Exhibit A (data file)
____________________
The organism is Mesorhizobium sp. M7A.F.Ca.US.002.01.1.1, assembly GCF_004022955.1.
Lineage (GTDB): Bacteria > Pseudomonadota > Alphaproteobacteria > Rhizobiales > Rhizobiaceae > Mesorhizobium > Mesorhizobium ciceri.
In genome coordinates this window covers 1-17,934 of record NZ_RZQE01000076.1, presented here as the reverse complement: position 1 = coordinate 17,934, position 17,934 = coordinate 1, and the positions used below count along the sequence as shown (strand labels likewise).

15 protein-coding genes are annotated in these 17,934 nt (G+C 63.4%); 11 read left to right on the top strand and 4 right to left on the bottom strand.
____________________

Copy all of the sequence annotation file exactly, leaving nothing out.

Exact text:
The organism is Mesorhizobium sp. M7A.F.Ca.US.002.01.1.1, assembly GCF_004022955.1.
Lineage (GTDB): Bacteria > Pseudomonadota > Alphaproteobacteria > Rhizobiales > Rhizobiaceae > Mesorhizobium > Mesorhizobium ciceri.
In genome coordinates this window covers 1-17,934 of record NZ_RZQE01000076.1, presented here as the reverse complement: position 1 = coordinate 17,934, position 17,934 = coordinate 1, and the positions used below count along the sequence as shown (strand labels likewise).

15 protein-coding genes are annotated in these 17,934 nt (G+C 63.4%); 11 read left to right on the top strand and 4 right to left on the bottom strand.